Wednesday, November 10, 2010

The Wreck of the Edmund Fitzgerald

This moring on the radio I heard that today is the 35th anniversary of the sinking of the Edmund Fitzgerald. Of course, like most people my age I first heard about this tragedy from Gordon Lightfoot and at the time I really had no idea how good his song is.

I did a little research into laker freighters for my novel, Everybody Knows This Is Nowhere, because I walk my dog along the waterfront in Toronto and saw quite a few of the big boats and I thought that might be a good place for a marijuana grow-op. The old brewery in Barrie had just been discovered to be a huge grow-op and I figured any big, empty space would do. And then I moved on to the next book and pretty much forgot about laker freighters. I still see them when I'm walking my dog and they still seem really cool.

And after mentioning the anniversary, the radio played Gordon Lightfoot's song, The Wreck of the Edmud Fitzgerald, and I really listened to it for the first time and realized what powerful storytelling it is. All those things they try to teach us in writing classes about using the fewest words to paint the biggest picture, to try and get the emotions across and not just the details.

"Concluding some terms with a couple of steel firms
When they left fully loaded for Cleveland..."

Just enough detail.

"When supper time came the old cook came on deck
Saying fellows it's too rough to feed ya
At 7PM a main hatchway caved in
He said fellas it's been good to know ya."

Personal, matter-of-fact, it's Heningwayesque.

"Does anyone know where the love of God goes
When the waves turn the minutes to hours..."

I've read novels that used page after page, hundreds, thousands of words to get that same emotion across. There are a lot of lessons for writers in the simple, direct, personal storytelling of this song and maybe the most important one is the respect that Lightfoot shows for the men who lost their lives. That respect is something we talk about a lot in crime fiction and I need to remind myself about often.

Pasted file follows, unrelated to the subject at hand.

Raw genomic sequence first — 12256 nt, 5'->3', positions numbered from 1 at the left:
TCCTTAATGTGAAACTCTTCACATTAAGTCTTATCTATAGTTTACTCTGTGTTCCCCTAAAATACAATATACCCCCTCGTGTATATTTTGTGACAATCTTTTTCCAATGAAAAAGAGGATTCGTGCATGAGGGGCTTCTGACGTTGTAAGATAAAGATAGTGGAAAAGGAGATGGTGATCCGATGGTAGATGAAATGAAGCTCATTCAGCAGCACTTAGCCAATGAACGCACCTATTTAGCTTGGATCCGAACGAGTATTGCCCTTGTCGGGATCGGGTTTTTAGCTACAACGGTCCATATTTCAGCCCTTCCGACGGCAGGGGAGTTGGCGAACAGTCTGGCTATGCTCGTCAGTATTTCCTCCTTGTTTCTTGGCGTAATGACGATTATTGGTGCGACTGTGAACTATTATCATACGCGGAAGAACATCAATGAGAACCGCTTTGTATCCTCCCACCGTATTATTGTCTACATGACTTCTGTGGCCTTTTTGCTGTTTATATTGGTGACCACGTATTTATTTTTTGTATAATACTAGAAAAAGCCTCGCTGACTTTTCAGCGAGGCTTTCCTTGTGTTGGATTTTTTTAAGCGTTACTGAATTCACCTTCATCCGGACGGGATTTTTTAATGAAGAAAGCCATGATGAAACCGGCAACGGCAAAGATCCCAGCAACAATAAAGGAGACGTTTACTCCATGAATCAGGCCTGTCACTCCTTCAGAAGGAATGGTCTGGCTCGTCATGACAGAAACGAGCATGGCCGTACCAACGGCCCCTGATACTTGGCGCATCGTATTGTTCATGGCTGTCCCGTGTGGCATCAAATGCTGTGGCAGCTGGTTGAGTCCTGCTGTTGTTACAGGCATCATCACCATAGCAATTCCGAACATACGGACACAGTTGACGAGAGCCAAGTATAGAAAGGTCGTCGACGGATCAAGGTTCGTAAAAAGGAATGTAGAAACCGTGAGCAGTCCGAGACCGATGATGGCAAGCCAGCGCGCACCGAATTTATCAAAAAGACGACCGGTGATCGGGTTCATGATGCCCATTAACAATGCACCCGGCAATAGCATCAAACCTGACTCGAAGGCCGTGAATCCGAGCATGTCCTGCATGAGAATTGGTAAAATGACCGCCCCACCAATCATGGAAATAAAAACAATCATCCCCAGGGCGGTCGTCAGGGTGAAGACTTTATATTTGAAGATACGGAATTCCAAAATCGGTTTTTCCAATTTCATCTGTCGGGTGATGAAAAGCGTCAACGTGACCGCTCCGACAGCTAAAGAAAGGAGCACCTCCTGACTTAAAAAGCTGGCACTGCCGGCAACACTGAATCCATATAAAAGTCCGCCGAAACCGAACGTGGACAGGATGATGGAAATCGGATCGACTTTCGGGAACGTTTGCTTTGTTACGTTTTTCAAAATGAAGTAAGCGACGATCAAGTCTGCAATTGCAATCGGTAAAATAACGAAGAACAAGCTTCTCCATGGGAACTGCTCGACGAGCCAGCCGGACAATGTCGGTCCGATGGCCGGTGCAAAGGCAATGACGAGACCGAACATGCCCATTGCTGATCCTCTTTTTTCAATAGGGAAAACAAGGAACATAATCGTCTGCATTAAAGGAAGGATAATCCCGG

11 comments:

Patty said...

Has always been a favorite of mine. Both the song and the man. :)

Paul D. Brazill said...

Yep, great song.

Peter Rozovsky said...

It's a good song, but your post may be a good argument for avoiding considering pop-song lyrics separately from their music.

"Concluding some terms with a couple of steel firms" somehow makes me wince, though at least he included the necessary "of," unlike many Americans.

And then there's "Back Home in Derry".
==========================
Detectives Beyond Borders
"Because Murder Is More Fun Away From Home"
http://www.detectivesbeyondborders.blogspot.com/

John McFetridge said...

Interesting Peter, I'd never heard of that song.

What I liked about the "concluding some terms" line was how specific it was, steel firms and then mentioning Cleveland.

Though you're right, it wouldn't be much of a poem (frankly, niether is Bobby Sands'). The music, and especially Lightfoot's voice, really make it.

pattinase (abbott) said...

We hear a lot of here this time of year. Always makes me sad.

Peter Rozovsky said...

I was gobsmacked when I bought a CD by a local Irish band and heard that familiar tune opening the record. Song lyrics often throw in a word whose only purpose is to fill out a line or create a rhyme. That's not fatal if the music is strong enough, but it's a killer in prose, and that's what you turn the lyric into when you take away the music. "Some" is extraneous in Lightfoot's lyric, as are the lines "... at the English and thought of tomorrow" in Bobby Sands' lyric.

But that's not what we remember those guys for. Lightfoot was a fine singer. I like his casting of a contemporary story in an older folk form, resonant with doom, as an old folk song ought to be. And Bobby Sands was a fine hunger striker.

In re Derry, I met Hillary Davidson at Noircon in Philadelphia, and I found out she has family in Derry. She'll also be reading at Sleuth of Baker Street next week, and I may come up to hear her and to visit my brother. Will you be in town? The author of "Everybody Knows This is Nowhere" ought to know the author of "The Damage Done."
==========================
Detectives Beyond Borders
"Because Murder Is More Fun Away From Home"
http://www.detectivesbeyondborders.blogspot.com/

Peter Rozovsky said...

"Saying fellows it's too rough to feed ya
At 7PM a main hatchway caved in
He said fellas it's been good to know ya."


Now, that's good.

Peter Rozovsky said...

Lo, here's the version of "Back Home in Derry" I referred to above.

Dana King said...

I'd heard the song many times before, usually as background music somewhere. Never paid much attention to the words. Thanks for bringing them to my attention. That is great storytelling.

Peter Rozovsky said...

Looks like I will be in TO this week.

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